I’m always happy to see some of the lesser-known grapes that were previously restricted to quite a small area, finding their way to new locations, especially when such high quality varieties as Alboriño land in what appears to be perfect conditions for it to thrive and show its best.

 

 

Tasting Galician Wines

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Galicia, in the far north-west of Spain, is one of that country’s most interesting wine regions. But, if you’re not familiar with their wines – and, sadly, many in Britain are not – you need to forget any existing thoughts about Spanish wine. Galicia is different! Its climate is Atlantic-influenced which means that it is wetter, cooler and more fertile than areas of Spain further inland or those facing the Mediterranean. And it grows a clutch of grape varieties rarely seen elsewhere.

As you might guess, I love their wines – and not just since a really enjoyable visit my wife and I made there a couple of years ago. So I was particularly pleased that the Bristol Tasting Circle’s latest monthly event featured wines from Galicia (plus an intruder from Castille y Leon, just over the regional border!) presented by a long-standing friend of the Circle, Raj Soni of local independent wine merchant RS Wines.

BTC Galicia tastingTypical of the world’s cooler grape growing regions, Galicia makes more white than red. Paso de Marinan uses Godello in a blend with other local varieties to produce a wine with good body and lovely tropical fruit flavours (£9), while Crego e Monaguillo’s 100% Godello (£10) is fresh and clean with hints of mandarins on the palate. The one Galician variety that may be familiar to some (particularly Bristol Wine Blog readers) is Alboriño and Pazo de Barantes (£13) make an excellent example: quite rich and fragrantly perfumed, this wine has length, complexity and is simply delightful to drink.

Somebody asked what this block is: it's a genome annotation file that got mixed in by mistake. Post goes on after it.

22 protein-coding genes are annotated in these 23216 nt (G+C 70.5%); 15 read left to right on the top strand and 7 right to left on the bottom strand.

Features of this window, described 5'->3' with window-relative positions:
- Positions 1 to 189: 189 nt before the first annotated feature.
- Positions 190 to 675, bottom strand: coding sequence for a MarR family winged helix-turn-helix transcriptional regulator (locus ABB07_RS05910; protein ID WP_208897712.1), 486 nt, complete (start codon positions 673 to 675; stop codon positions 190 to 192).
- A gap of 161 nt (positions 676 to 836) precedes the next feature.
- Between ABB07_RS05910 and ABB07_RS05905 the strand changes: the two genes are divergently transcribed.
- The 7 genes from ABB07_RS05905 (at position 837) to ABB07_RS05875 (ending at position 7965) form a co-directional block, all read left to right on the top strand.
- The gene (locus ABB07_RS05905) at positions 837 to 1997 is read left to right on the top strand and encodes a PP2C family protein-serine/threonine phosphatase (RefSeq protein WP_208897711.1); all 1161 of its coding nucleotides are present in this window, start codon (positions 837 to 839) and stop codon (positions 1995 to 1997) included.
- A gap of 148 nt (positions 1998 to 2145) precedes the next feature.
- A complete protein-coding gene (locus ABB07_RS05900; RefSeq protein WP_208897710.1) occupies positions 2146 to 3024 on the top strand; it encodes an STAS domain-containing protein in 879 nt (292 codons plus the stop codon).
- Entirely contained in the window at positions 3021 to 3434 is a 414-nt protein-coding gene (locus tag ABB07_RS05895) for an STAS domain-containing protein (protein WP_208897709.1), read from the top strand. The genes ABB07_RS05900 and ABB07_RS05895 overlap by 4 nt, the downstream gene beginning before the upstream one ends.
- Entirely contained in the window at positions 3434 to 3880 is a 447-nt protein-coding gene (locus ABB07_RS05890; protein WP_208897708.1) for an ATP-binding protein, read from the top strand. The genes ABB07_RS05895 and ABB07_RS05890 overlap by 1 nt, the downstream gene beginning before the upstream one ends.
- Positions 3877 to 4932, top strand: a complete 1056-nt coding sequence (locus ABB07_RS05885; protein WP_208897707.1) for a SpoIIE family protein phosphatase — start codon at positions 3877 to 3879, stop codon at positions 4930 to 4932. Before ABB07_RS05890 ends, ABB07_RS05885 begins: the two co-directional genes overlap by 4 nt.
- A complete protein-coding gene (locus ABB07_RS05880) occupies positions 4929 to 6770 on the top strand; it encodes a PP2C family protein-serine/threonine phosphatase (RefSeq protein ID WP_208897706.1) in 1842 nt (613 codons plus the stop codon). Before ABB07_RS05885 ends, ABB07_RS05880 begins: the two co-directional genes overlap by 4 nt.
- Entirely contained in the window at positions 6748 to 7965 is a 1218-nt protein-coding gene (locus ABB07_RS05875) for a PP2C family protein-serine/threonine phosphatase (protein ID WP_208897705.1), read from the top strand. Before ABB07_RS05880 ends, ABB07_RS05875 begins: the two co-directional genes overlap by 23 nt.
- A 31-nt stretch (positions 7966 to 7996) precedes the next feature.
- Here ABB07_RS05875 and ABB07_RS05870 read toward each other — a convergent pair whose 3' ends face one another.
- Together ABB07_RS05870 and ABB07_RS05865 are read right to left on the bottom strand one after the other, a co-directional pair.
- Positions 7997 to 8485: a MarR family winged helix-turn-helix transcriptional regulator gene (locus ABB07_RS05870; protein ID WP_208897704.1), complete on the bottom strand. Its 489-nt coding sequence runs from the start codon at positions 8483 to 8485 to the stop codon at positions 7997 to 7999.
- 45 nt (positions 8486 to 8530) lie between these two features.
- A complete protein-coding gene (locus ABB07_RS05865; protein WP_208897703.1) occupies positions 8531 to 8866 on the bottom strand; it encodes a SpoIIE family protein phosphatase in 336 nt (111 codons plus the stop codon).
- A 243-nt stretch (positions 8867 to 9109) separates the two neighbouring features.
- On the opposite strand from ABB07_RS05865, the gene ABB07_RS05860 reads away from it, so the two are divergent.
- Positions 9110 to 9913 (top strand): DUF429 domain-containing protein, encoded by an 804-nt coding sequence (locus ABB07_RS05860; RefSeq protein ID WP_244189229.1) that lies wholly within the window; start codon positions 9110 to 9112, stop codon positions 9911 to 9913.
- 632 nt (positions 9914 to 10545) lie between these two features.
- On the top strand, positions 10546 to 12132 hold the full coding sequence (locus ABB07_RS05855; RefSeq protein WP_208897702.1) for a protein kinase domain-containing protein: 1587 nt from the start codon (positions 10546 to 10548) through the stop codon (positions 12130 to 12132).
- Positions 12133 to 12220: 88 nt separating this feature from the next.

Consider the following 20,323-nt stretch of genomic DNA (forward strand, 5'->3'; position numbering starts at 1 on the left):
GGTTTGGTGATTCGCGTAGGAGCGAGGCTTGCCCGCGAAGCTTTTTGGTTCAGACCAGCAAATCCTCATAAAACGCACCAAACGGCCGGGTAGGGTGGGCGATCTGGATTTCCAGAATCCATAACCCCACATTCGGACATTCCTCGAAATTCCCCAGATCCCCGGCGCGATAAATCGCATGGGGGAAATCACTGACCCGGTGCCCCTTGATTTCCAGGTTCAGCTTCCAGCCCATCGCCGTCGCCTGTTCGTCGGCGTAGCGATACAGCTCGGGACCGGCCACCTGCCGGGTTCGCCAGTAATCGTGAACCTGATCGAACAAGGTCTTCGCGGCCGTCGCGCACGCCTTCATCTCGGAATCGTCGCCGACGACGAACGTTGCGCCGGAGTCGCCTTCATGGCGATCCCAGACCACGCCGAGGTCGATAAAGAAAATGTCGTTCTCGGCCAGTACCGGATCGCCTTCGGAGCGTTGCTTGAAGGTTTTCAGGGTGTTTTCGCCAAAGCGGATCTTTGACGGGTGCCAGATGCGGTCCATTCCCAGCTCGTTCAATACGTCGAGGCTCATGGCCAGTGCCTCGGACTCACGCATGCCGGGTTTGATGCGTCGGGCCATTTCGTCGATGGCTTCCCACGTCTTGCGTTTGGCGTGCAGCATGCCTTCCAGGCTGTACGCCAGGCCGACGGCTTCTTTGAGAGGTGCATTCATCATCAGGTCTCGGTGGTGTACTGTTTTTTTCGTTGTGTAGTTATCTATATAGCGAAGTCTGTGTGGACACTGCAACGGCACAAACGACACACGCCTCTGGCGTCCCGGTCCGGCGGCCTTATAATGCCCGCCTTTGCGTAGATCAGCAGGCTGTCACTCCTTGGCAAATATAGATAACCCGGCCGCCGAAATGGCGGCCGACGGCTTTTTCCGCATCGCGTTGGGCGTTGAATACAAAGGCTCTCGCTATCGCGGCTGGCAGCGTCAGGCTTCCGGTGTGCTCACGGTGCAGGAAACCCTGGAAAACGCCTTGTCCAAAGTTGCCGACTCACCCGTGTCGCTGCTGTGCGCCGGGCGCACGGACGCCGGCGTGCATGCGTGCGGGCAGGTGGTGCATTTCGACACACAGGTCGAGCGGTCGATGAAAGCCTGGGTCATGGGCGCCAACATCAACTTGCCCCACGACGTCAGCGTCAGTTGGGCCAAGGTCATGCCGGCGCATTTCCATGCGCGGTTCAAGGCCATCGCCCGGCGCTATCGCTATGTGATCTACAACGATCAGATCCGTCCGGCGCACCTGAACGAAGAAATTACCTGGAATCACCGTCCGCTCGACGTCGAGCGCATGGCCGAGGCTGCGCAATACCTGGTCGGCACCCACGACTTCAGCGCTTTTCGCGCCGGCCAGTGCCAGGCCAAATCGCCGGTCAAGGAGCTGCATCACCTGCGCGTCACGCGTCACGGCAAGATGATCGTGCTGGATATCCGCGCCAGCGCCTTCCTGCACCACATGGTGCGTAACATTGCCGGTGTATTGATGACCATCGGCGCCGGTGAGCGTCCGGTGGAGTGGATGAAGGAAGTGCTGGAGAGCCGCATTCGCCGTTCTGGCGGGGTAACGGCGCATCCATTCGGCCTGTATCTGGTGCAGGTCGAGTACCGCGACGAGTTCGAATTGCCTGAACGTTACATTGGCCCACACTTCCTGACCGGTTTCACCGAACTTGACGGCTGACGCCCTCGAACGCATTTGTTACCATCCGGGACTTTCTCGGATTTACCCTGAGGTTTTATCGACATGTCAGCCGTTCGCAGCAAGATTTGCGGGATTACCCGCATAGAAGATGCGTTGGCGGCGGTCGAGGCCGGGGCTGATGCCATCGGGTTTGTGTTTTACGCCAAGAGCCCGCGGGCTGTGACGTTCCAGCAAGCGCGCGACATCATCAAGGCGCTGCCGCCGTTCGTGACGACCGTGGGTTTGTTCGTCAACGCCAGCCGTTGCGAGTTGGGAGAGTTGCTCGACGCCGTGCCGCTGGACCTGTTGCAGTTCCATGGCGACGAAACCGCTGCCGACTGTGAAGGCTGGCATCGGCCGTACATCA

But Galicia makes reds, too, mainly using the local Mencia grape. It gives soft, gently spicy wines – my wife said cumin – and the stand-out for me was the delicately smoky, barrel aged bottle from Joaquin Rebolledo (£15), who is so superstitious that he labelled his 2013 vintage as ‘2012+1’!

For more details of the wines, you can contact RS Wines on www.rswines.co.uk. Or, if tastings like this one appeal, just email the Bristol Tasting Circle secretary, Judith Tyler on judith.tyler@talktalk.net – new members are always welcome.

 

A Shy and Reticent Wine?

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The English are often described as ‘reserved’ people: shy, reticent, not very forthcoming.  But the word ‘reserve’ can have other meanings: I can reserve a table at a restaurant or set a reserve – a minimum sale price – at an auction, for example. But what does it mean to wine lovers?

Look along the shelves of your local supermarket or wine merchant and you’ll notice that Reserve (or a local variant such as Reserva or Riserva) is one of the words most commonly found on the labels.  So, does it mean that the wine is shy, reticent and not very forthcoming?  Unfortunately not!  But, what it does mean (if anything) varies a lot, depending on where the wine comes from.

Things are clearest in Spain.  Spanish wine tasting (2)There, Reserva denotes a red wine that has been aged for at least 3 years before being released for sale, at least one year of which must have been in oak barrels.  For whites and rosés, the figure is 2 years (6 months in barrel).  The requirements for Gran Reservas are longer: for reds, 5 years (2 in oak barrel), for whites and rosés, 4 years (6 months in barrel).

Across the border in Portugal, the rules for their Reserva are much less specific, simply requiring the wine to be from a ‘good’ vintage (how do you define that?) with an alcohol level at least ½% above the regional minimum (which varies from place to place).

Italy’s equivalent is Riserva.

41 SelvapianaThis also varies from place to place – as do most things in Italy; it, too, denotes a certain minimum ageing, usually at least a year, although, for Barolo, it is as long as 5 years!  Often, higher alcoholic strength and other requirements are also included in the local rules.

And that’s as far as the regulated use of these terms goes.  Anywhere else and the word has no official meaning.  It might be used to suggest that the wine is of a higher quality, as in the French ‘Réserve du Patron’ or terms like Estate Reserve or Reserve Selection, or has seen some oak ageing, but, outside Spain, Portugal and Italy, none of this is guaranteed.

To my mind, we ought to reserve (sorry!) the use of the word to those places where it does have a legal meaning, but I’m not going to make a fuss about it because I’m English and too reserved!